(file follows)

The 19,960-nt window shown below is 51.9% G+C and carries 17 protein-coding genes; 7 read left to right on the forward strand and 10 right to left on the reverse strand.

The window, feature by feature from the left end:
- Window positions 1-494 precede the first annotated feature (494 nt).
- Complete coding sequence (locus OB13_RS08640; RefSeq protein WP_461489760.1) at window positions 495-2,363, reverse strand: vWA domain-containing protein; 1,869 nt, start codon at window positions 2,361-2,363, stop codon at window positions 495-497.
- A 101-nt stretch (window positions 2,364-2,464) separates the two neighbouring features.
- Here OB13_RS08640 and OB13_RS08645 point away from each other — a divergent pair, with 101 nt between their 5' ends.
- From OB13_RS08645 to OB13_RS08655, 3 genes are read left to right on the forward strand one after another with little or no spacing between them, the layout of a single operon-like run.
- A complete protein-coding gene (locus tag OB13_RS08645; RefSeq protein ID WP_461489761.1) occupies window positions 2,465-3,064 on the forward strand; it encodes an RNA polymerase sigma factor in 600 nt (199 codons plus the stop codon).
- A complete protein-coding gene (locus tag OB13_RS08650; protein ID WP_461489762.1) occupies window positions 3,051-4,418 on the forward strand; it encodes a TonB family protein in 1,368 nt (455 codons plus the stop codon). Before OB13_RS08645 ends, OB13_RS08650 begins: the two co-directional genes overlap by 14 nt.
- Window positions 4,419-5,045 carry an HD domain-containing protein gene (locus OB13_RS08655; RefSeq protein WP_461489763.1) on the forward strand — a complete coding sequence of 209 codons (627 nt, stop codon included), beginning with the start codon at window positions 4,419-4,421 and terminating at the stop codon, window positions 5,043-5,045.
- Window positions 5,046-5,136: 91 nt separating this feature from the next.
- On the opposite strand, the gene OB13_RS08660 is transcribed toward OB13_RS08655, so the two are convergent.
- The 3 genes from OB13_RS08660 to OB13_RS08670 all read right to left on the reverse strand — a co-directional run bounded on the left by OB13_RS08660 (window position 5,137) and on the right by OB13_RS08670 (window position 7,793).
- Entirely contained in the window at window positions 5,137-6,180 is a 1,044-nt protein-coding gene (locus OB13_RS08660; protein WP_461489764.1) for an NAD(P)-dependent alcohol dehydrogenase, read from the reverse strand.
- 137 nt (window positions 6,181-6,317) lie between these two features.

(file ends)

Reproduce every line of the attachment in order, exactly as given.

The 19,960-nt window shown below is 51.9% G+C and carries 17 protein-coding genes; 7 read left to right on the forward strand and 10 right to left on the reverse strand.

The window, feature by feature from the left end:
- Window positions 1-494 precede the first annotated feature (494 nt).
- Complete coding sequence (locus OB13_RS08640; RefSeq protein WP_461489760.1) at window positions 495-2,363, reverse strand: vWA domain-containing protein; 1,869 nt, start codon at window positions 2,361-2,363, stop codon at window positions 495-497.
- A 101-nt stretch (window positions 2,364-2,464) separates the two neighbouring features.
- Here OB13_RS08640 and OB13_RS08645 point away from each other — a divergent pair, with 101 nt between their 5' ends.
- From OB13_RS08645 to OB13_RS08655, 3 genes are read left to right on the forward strand one after another with little or no spacing between them, the layout of a single operon-like run.
- A complete protein-coding gene (locus tag OB13_RS08645; RefSeq protein ID WP_461489761.1) occupies window positions 2,465-3,064 on the forward strand; it encodes an RNA polymerase sigma factor in 600 nt (199 codons plus the stop codon).
- A complete protein-coding gene (locus tag OB13_RS08650; protein ID WP_461489762.1) occupies window positions 3,051-4,418 on the forward strand; it encodes a TonB family protein in 1,368 nt (455 codons plus the stop codon). Before OB13_RS08645 ends, OB13_RS08650 begins: the two co-directional genes overlap by 14 nt.
- Window positions 4,419-5,045 carry an HD domain-containing protein gene (locus OB13_RS08655; RefSeq protein WP_461489763.1) on the forward strand — a complete coding sequence of 209 codons (627 nt, stop codon included), beginning with the start codon at window positions 4,419-4,421 and terminating at the stop codon, window positions 5,043-5,045.
- Window positions 5,046-5,136: 91 nt separating this feature from the next.
- On the opposite strand, the gene OB13_RS08660 is transcribed toward OB13_RS08655, so the two are convergent.
- The 3 genes from OB13_RS08660 to OB13_RS08670 all read right to left on the reverse strand — a co-directional run bounded on the left by OB13_RS08660 (window position 5,137) and on the right by OB13_RS08670 (window position 7,793).
- Entirely contained in the window at window positions 5,137-6,180 is a 1,044-nt protein-coding gene (locus OB13_RS08660; protein WP_461489764.1) for an NAD(P)-dependent alcohol dehydrogenase, read from the reverse strand.
- 137 nt (window positions 6,181-6,317) lie between these two features.